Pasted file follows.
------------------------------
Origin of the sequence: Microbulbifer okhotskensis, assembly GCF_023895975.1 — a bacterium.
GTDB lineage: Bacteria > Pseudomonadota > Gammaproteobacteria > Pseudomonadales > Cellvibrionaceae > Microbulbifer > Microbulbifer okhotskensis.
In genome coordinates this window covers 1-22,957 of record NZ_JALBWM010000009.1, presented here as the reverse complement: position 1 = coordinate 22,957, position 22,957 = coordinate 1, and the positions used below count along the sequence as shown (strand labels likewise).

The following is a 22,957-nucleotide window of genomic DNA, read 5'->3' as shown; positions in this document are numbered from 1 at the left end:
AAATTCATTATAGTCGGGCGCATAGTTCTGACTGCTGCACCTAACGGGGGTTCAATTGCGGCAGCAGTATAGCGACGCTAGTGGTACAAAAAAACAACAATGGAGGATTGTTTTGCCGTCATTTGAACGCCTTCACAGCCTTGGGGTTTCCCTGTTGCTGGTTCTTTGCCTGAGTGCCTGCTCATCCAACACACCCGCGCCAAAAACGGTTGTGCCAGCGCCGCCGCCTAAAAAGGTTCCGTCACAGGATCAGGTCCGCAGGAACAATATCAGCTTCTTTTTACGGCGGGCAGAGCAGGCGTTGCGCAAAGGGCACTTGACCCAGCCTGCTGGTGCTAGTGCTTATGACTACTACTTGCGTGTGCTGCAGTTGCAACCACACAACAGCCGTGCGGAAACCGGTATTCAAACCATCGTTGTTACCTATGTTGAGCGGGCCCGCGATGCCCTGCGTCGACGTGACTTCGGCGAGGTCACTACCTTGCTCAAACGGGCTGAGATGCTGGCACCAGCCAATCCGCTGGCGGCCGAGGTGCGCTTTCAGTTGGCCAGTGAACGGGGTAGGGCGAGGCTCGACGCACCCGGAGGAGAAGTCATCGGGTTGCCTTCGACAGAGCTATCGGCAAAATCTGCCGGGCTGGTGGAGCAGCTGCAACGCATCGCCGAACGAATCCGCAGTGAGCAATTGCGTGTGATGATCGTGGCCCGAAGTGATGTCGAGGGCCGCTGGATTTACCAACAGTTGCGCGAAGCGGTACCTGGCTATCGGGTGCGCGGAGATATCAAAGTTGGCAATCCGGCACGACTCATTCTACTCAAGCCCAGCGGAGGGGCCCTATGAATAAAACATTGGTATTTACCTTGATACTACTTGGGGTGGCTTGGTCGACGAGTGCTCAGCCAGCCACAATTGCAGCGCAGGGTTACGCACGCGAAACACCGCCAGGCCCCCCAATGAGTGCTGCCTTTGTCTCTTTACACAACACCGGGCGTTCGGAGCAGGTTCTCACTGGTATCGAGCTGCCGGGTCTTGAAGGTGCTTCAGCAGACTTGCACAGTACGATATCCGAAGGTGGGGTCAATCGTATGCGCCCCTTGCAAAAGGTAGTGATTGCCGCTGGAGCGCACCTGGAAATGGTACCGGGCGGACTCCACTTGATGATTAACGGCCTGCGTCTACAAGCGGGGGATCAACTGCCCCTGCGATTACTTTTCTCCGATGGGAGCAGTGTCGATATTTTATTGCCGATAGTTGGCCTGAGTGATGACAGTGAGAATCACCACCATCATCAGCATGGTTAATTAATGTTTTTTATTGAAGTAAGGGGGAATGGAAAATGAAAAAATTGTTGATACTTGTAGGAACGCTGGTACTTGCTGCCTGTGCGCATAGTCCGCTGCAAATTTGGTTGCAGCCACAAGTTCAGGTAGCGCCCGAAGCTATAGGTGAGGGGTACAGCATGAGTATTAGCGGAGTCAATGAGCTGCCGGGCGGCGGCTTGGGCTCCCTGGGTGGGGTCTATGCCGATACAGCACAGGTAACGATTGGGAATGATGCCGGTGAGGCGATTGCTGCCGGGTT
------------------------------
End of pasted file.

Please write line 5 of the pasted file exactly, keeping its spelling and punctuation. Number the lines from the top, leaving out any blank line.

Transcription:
AAATTCATTATAGTCGGGCGCATAGTTCTGACTGCTGCACCTAACGGGGGTTCAATTGCGGCAGCAGTATAGCGACGCTAGTGGTACAAAAAAACAACAATGGAGGATTGTTTTGCCGTCATTTGAACGCCTTCACAGCCTTGGGGTTTCCCTGTTGCTGGTTCTTTGCCTGAGTGCCTGCTCATCCAACACACCCGCGCCAAAAACGGTTGTGCCAGCGCCGCCGCCTAAAAAGGTTCCGTCACAGGATCAGGTCCGCAGGAACAATATCAGCTTCTTTTTACGGCGGGCAGAGCAGGCGTTGCGCAAAGGGCACTTGACCCAGCCTGCTGGTGCTAGTGCTTATGACTACTACTTGCGTGTGCTGCAGTTGCAACCACACAACAGCCGTGCGGAAACCGGTATTCAAACCATCGTTGTTACCTATGTTGAGCGGGCCCGCGATGCCCTGCGTCGACGTGACTTCGGCGAGGTCACTACCTTGCTCAAACGGGCTGAGATGCTGGCACCAGCCAATCCGCTGGCGGCCGAGGTGCGCTTTCAGTTGGCCAGTGAACGGGGTAGGGCGAGGCTCGACGCACCCGGAGGAGAAGTCATCGGGTTGCCTTCGACAGAGCTATCGGCAAAATCTGCCGGGCTGGTGGAGCAGCTGCAACGCATCGCCGAACGAATCCGCAGTGAGCAATTGCGTGTGATGATCGTGGCCCGAAGTGATGTCGAGGGCCGCTGGATTTACCAACAGTTGCGCGAAGCGGTACCTGGCTATCGGGTGCGCGGAGATATCAAAGTTGGCAATCCGGCACGACTCATTCTACTCAAGCCCAGCGGAGGGGCCCTATGAATAAAACATTGGTATTTACCTTGATACTACTTGGGGTGGCTTGGTCGACGAGTGCTCAGCCAGCCACAATTGCAGCGCAGGGTTACGCACGCGAAACACCGCCAGGCCCCCCAATGAGTGCTGCCTTTGTCTCTTTACACAACACCGGGCGTTCGGAGCAGGTTCTCACTGGTATCGAGCTGCCGGGTCTTGAAGGTGCTTCAGCAGACTTGCACAGTACGATATCCGAAGGTGGGGTCAATCGTATGCGCCCCTTGCAAAAGGTAGTGATTGCCGCTGGAGCGCACCTGGAAATGGTACCGGGCGGACTCCACTTGATGATTAACGGCCTGCGTCTACAAGCGGGGGATCAACTGCCCCTGCGATTACTTTTCTCCGATGGGAGCAGTGTCGATATTTTATTGCCGATAGTTGGCCTGAGTGATGACAGTGAGAATCACCACCATCATCAGCATGGTTAATTAATGTTTTTTATTGAAGTAAGGGGGAATGGAAAATGAAAAAATTGTTGATACTTGTAGGAACGCTGGTACTTGCTGCCTGTGCGCATAGTCCGCTGCAAATTTGGTTGCAGCCACAAGTTCAGGTAGCGCCCGAAGCTATAGGTGAGGGGTACAGCATGAGTATTAGCGGAGTCAATGAGCTGCCGGGCGGCGGCTTGGGCTCCCTGGGTGGGGTCTATGCCGATACAGCACAGGTAACGATTGGGAATGATGCCGGTGAGGCGATTGCTGCCGGGTT